The Advice I Give When People Ask What Laptop They Should Buy

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Over the last couple of weeks, it seems many of the people I know have been updating their tech and looking for a new laptop. And that's meant several messages asking me "what laptop is best?". Here's how I answer that question.

It's easy to get caught up in comparing detailed specifications. When you run your eye down the spec sheet, there are so many different details it can be tricky to tell the difference. That's why I avoid the spec sheet, at the start.

Start With Budget

If you walk into a store without any idea of how much you're prepared to spend, then it's likely the sale associates will direct you to the higher end of the market. Set a budget and stick to it. That amount could be a monthly instalment, if you want to take advantage of interest free terms that may be on offer.

Size And Weight

If you're planning to cart your laptop around, then size and weight are a big deal. Many of my friends purchase a laptop as they don't have a bunch of space at home. In those cases, you can compromise on weight and size as you're not likely to be carrying the computer too far. But if you're a mobile worker, then a device that won't weigh you down too much is important.

If you're a frequent flyer, then remember that some airlines enforce weight limits for cabin baggage strictly. So, a lighter machine can be helpful.

Displays And Keyboards

While tech companies often boast about running the fastest CPUs and hardware architectures, I'm a firm believer that your computing experience will be influenced by two main things; the screen and the keyboard/trackpad.

I strongly suggest you head to a few local stores and try several devices out. Pay close attention to the quality of text and images on the screen and make sure you're happy with what you see. You're not going to ever look at a CPU for a machine you use for three years. But you're likely to spend close to 6,000 hours looking at the screen. If you don't like it, that's a lot of time spent in front of something irritating.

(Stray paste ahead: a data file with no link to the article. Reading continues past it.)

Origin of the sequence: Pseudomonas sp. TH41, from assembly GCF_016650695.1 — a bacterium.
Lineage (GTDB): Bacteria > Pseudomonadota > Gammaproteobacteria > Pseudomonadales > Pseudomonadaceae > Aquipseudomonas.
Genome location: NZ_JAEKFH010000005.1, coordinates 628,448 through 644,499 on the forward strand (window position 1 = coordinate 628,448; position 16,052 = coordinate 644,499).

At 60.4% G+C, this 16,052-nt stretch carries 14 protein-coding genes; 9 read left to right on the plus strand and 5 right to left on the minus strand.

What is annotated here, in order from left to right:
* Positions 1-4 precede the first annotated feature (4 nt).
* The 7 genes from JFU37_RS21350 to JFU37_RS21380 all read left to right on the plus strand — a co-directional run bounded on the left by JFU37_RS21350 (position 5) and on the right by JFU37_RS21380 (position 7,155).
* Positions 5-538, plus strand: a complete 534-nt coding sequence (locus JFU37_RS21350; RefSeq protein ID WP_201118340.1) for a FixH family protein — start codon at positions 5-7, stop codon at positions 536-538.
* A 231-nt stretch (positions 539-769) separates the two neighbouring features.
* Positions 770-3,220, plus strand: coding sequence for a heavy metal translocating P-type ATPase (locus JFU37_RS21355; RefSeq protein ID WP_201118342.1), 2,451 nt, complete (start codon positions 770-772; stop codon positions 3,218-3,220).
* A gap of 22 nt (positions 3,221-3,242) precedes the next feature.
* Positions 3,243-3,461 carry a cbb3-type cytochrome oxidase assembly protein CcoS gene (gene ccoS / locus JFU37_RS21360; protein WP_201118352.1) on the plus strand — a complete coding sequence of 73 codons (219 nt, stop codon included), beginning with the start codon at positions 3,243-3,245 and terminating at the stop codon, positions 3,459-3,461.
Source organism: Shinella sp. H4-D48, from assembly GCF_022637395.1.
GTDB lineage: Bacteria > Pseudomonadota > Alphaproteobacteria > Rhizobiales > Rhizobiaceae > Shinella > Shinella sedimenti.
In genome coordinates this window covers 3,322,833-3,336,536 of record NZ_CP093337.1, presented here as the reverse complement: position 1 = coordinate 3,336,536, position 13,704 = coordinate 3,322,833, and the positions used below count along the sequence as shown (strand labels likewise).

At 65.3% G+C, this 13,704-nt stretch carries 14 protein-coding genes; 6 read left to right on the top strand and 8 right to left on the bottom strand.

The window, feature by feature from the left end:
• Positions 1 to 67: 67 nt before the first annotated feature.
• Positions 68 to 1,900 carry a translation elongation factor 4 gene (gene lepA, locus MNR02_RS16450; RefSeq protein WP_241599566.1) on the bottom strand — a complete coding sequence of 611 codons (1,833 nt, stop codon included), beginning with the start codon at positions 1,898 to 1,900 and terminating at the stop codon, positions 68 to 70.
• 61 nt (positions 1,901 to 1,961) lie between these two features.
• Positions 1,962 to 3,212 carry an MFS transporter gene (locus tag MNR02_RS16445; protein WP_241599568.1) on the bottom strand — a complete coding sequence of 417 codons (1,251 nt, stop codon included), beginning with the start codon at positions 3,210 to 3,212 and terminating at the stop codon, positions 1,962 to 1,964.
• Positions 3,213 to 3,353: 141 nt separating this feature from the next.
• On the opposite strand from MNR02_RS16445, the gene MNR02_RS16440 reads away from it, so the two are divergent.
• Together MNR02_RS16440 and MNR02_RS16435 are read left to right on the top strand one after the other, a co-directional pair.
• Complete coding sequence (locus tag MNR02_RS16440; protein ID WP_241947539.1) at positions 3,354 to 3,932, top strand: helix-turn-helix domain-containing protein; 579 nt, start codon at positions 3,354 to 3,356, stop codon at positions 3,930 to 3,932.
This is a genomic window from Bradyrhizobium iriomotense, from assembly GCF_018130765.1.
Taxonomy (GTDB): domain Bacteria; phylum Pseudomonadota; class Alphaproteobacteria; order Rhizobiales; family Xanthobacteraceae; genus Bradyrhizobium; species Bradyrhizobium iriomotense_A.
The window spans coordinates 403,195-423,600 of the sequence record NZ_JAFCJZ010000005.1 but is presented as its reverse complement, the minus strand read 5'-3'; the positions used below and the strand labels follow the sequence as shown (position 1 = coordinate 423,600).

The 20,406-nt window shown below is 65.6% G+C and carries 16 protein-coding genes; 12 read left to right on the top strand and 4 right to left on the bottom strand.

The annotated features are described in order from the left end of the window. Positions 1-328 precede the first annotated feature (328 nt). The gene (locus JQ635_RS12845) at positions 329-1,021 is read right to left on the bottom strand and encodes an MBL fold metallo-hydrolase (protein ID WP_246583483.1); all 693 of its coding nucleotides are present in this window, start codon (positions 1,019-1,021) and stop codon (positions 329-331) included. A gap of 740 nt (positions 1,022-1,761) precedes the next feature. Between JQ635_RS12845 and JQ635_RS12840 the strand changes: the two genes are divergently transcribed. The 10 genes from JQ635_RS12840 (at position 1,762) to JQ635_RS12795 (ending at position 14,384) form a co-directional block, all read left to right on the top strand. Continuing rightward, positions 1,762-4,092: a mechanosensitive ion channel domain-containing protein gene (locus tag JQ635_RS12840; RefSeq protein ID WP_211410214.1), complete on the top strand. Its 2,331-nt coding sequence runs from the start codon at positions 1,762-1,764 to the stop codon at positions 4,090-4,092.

Keyboards and trackpads are likely to the the part of the computer you spend the most time touching.

Keyboard layouts can differ significantly depending on the size of the machine and how the manufacturer has decided to fit things in. For example, you may find Shift keys are smaller than expected or function keys are half-height. When you're in the store looking at screens, spend some time typing into a document editor and see what you like.

Mac Or Windows?

In a word - it's doesn't matter. Buy what you prefer subject to the other criteria I suggest.

Don't Completely Ignore Specs

Once you've narrowed down your selection, my rule of thumb is 8GB of memory as a minimum and 256GB of SSD storage. Some cheaper models either offer less storage or still ship spinning hard drives. SSDs are way faster and you'll appreciate that in the long run.

With processors, unless you're doing something specific that requires a fast processor, the majority of people with be happy and productive with a Core i5 processor. If you're budget can stretch to something faster - go for it. But that's my minimum.


Comments

    I usually start with "What do you need the machine to do?"

    Then start filtering based on budget etc.

    In a number of cases, I've had to go and look up software they were interested in as they were for jobs / interests I don't have to determine the impacts of that software on the approach.

    I remember one couple who I helped where she was using a particular piece of software which was causing a large number of headaches for her on their existing system. When looking it up, I found out that universally the Windows version was panned but the Mac version was not and that the licence code was generic for platform.